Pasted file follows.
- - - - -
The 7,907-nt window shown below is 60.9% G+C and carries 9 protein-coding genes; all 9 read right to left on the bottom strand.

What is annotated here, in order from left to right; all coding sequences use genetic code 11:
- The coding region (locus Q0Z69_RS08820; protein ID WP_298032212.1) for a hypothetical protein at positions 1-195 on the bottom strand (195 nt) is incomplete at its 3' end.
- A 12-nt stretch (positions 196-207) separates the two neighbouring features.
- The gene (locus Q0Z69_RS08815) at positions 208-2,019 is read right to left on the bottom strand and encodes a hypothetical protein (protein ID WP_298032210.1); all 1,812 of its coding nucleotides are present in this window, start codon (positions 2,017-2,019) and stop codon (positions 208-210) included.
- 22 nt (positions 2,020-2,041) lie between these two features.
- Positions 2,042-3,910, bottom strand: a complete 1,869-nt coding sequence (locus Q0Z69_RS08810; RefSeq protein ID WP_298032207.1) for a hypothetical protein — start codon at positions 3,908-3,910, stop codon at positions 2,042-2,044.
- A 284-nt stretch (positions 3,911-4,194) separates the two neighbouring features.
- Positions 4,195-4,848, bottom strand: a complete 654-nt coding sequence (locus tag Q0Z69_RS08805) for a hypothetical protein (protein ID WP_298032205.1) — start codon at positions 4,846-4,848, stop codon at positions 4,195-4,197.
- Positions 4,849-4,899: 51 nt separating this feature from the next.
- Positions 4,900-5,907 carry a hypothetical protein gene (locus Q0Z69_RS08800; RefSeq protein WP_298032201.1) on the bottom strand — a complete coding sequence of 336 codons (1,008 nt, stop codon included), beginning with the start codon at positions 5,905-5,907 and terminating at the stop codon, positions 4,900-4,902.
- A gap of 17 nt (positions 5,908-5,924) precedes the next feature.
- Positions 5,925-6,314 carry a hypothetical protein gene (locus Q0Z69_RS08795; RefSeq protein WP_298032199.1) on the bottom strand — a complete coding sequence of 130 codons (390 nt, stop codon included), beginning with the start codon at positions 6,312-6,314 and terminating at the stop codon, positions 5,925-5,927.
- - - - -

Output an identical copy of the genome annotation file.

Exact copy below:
The 7,907-nt window shown below is 60.9% G+C and carries 9 protein-coding genes; all 9 read right to left on the bottom strand.

What is annotated here, in order from left to right; all coding sequences use genetic code 11:
- The coding region (locus Q0Z69_RS08820; protein ID WP_298032212.1) for a hypothetical protein at positions 1-195 on the bottom strand (195 nt) is incomplete at its 3' end.
- A 12-nt stretch (positions 196-207) separates the two neighbouring features.
- The gene (locus Q0Z69_RS08815) at positions 208-2,019 is read right to left on the bottom strand and encodes a hypothetical protein (protein ID WP_298032210.1); all 1,812 of its coding nucleotides are present in this window, start codon (positions 2,017-2,019) and stop codon (positions 208-210) included.
- 22 nt (positions 2,020-2,041) lie between these two features.
- Positions 2,042-3,910, bottom strand: a complete 1,869-nt coding sequence (locus Q0Z69_RS08810; RefSeq protein ID WP_298032207.1) for a hypothetical protein — start codon at positions 3,908-3,910, stop codon at positions 2,042-2,044.
- A 284-nt stretch (positions 3,911-4,194) separates the two neighbouring features.
- Positions 4,195-4,848, bottom strand: a complete 654-nt coding sequence (locus tag Q0Z69_RS08805) for a hypothetical protein (protein ID WP_298032205.1) — start codon at positions 4,846-4,848, stop codon at positions 4,195-4,197.
- Positions 4,849-4,899: 51 nt separating this feature from the next.
- Positions 4,900-5,907 carry a hypothetical protein gene (locus Q0Z69_RS08800; RefSeq protein WP_298032201.1) on the bottom strand — a complete coding sequence of 336 codons (1,008 nt, stop codon included), beginning with the start codon at positions 5,905-5,907 and terminating at the stop codon, positions 4,900-4,902.
- A gap of 17 nt (positions 5,908-5,924) precedes the next feature.
- Positions 5,925-6,314 carry a hypothetical protein gene (locus Q0Z69_RS08795; RefSeq protein WP_298032199.1) on the bottom strand — a complete coding sequence of 130 codons (390 nt, stop codon included), beginning with the start codon at positions 6,312-6,314 and terminating at the stop codon, positions 5,925-5,927.